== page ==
They say that they don’t have time for when they’re working full time, but sometimes they were working full time at home. All of a sudden it was they couldn’t go anywhere. Some of those things change. My own personal opinion, I think some of that comes down to the initiative of the person.
Chris: I’m sure that part of what you’re working with too, is helping people see that there are investment in whether it’s exercise or credentialing, help us all see the path that can take us. Sometimes it can be hard to imagine, if I felt healthier [laughs] and I watched Netflix, what would that mean for these other areas of my life. If I got a bump in pay because I got an additional credential, what would that mean? It can be hard for people to imagine that. I think taking some of this data and personalizing it, making it a story that people can see themselves as a part of, I’m sure that’s helpful too in turning it into action.
Acacia: I want to encourage our residents in the county to really seek out some of our great businesses that we have here and the resources that we have. Purdue Extension, I think they have cooking classes. How do you cook on a budget? Cope has all kinds of activities that they do for residents. We have some really great community organizations and businesses in the county. If people just took the time to do a little bit of research and seek those out, maybe they would just have a pot of gold at their hands to do some great things.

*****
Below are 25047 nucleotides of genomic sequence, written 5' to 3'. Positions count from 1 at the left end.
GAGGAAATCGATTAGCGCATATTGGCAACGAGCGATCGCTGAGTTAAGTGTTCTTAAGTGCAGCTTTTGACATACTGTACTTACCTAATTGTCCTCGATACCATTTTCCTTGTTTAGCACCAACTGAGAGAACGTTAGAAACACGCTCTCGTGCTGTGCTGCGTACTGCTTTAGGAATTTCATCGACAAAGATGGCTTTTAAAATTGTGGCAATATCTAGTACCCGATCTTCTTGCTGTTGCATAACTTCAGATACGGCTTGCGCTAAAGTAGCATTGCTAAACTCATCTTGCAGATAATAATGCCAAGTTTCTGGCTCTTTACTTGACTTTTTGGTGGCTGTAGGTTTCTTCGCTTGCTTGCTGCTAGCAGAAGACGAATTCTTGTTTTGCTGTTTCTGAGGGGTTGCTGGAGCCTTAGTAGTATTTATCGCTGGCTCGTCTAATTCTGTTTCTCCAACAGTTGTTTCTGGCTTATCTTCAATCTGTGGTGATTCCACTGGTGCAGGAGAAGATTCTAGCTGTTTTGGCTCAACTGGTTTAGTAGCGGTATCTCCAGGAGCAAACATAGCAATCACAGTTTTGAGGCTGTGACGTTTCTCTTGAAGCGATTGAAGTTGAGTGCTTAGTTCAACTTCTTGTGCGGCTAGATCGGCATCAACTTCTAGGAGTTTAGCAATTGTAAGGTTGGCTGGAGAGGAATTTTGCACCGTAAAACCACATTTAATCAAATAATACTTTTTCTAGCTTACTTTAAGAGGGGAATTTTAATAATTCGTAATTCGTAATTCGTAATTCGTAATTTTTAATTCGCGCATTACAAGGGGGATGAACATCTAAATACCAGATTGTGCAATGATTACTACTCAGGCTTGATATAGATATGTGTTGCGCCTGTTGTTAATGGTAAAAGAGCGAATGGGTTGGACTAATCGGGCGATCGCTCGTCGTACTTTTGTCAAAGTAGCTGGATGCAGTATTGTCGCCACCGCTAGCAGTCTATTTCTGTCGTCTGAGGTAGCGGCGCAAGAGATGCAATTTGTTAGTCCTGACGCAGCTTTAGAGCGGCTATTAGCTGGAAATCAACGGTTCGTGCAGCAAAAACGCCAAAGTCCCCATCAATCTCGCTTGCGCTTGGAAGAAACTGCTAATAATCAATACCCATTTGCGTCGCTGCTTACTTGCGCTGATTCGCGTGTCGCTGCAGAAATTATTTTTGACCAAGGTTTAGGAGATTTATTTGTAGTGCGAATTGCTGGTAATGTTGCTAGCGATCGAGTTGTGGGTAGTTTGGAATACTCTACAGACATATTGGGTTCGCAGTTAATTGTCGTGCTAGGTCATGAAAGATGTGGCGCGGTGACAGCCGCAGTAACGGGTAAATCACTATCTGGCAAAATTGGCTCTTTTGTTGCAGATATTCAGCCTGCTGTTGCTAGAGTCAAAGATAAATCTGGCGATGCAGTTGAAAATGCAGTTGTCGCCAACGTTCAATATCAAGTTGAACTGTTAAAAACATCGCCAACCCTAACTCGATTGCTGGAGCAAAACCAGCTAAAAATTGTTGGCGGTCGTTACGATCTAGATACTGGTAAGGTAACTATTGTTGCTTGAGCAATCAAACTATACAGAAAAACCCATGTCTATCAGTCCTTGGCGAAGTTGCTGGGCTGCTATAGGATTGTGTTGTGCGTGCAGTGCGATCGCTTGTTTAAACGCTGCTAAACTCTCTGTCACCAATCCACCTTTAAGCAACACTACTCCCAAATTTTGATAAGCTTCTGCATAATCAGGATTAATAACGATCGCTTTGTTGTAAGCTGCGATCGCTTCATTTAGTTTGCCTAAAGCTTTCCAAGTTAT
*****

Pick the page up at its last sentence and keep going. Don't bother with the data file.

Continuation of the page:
Alex: That’s a great point, Acacia. We’re in the midst of the foundation’s Spring Grant Cycle. That’s one thing that I would definitely impress upon folks is the fact that we have got so many motivated, fervent, passionate nonprofit organizations, community-serving organizations here who are constantly thinking of ways which they on, even just their little micro-level, some micro-levels larger [chuckles] than others, admittedly, but how they can better improve our community. It’s hard because there’s not one silver bullet. If not to use that phrase. It’s not a simple answer to a complex question. They’re all tied together. You have the obesity rate.